Primary nonfunction of islet xenografts: the role of macrophages

R. L. Marquet*, F. Bonthuis, M. van Ijken, M. Scheringa, J. N.M. IJzermans, E. Bouwman, M. C.J. Wolvekamp, N. van Rooijen

*Corresponding author for this work

Research output: Contribution to journalArticleAcademicpeer-review

10 Citations (Scopus)


Abstract Primary nonfunction (PNF) of hamster islets occurs when they are transplanted under the kidney capsule of diabetic Lewis rat recipients. PNF is absent if the islets are grafted into the liver. Previous results have indicated that macrophages might be involved in the phenomenon of PNF. To test this hypothesis, two procedures affecting macrophages were employed. First, recipients were pretreated with liposomes containing dichloromethylene disphosphonate (L‐MDP), killing macrophages upon phagocytosis. Second, recipients were pretreated with the arginine analogue, L‐NA, in order to inhibit the synthesis of nitric oxide (NO), a molecule believed to mediate beta cell dysfunction. Injection of L‐MDP into the peritoneal cavity had no effect on PNF. However, co‐transplantation of L‐MDP with hamster islets under the kidney capsule reduced PNF significantly. Eradication of Kupffer cells with L‐MDP did not prolong the survival of islets transplanted into the liver, indicating that acute xenogeneic rejection in this model is not mediated by macrophages. A single injection of L‐NA, 3 h before transplantation resulted in complete annihilation of PNF, all recipients became normoglycemic within 1 day and remained so for 1.4 ± 0.5 days. These results confirmed the finding that macrophages and NO play a crucial role in PNF of islet grafts.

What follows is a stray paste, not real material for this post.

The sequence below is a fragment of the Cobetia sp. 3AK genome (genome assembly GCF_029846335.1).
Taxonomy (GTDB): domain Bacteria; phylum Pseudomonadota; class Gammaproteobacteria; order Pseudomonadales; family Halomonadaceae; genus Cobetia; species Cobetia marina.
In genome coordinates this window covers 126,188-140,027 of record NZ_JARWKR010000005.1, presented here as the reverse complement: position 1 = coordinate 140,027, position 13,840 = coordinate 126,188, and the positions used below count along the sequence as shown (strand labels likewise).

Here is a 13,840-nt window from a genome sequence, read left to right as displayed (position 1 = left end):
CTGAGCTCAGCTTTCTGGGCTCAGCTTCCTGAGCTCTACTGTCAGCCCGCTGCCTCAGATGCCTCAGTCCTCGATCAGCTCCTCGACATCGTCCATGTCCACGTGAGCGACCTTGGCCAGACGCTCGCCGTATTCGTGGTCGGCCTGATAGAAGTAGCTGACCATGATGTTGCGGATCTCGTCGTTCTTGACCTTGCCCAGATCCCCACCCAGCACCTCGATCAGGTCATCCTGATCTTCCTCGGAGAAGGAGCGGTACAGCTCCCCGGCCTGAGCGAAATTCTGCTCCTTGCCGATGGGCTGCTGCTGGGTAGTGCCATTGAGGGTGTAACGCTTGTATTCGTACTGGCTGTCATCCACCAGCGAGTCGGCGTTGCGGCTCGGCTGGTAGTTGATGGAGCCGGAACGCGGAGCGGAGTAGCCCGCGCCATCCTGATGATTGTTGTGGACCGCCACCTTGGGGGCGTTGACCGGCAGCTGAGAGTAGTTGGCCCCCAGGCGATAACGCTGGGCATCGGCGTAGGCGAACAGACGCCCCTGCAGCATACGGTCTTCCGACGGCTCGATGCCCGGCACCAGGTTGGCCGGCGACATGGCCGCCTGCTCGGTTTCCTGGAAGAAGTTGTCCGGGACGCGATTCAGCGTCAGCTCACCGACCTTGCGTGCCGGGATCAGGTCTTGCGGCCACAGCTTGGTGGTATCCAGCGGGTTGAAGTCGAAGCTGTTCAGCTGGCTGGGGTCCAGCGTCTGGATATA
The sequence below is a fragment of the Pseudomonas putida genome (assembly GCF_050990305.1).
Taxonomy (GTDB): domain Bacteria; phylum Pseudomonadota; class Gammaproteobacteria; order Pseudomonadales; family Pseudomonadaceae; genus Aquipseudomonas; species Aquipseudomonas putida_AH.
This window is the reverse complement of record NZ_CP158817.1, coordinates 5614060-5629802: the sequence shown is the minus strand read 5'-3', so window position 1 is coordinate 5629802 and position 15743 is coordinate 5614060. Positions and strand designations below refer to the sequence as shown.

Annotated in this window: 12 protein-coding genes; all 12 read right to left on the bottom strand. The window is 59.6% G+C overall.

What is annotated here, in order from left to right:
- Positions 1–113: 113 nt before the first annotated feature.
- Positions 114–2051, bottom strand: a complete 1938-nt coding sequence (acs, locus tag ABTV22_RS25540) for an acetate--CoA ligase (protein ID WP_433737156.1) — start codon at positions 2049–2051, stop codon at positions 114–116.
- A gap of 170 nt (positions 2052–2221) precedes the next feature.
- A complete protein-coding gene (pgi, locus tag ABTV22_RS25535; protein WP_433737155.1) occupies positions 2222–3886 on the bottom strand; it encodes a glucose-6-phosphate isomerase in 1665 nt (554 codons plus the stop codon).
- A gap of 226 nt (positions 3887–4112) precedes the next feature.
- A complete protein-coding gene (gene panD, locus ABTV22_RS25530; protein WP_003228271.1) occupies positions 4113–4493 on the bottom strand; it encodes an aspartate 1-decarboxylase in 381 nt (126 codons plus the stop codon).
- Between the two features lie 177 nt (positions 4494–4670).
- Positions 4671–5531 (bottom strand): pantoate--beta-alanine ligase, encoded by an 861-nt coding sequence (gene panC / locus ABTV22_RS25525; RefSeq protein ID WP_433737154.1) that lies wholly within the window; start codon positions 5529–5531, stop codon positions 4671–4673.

Original languageEnglish
Pages (from-to)660-662
Number of pages3
JournalTransplant International
Issue numberS1
Publication statusPublished - Dec 1994


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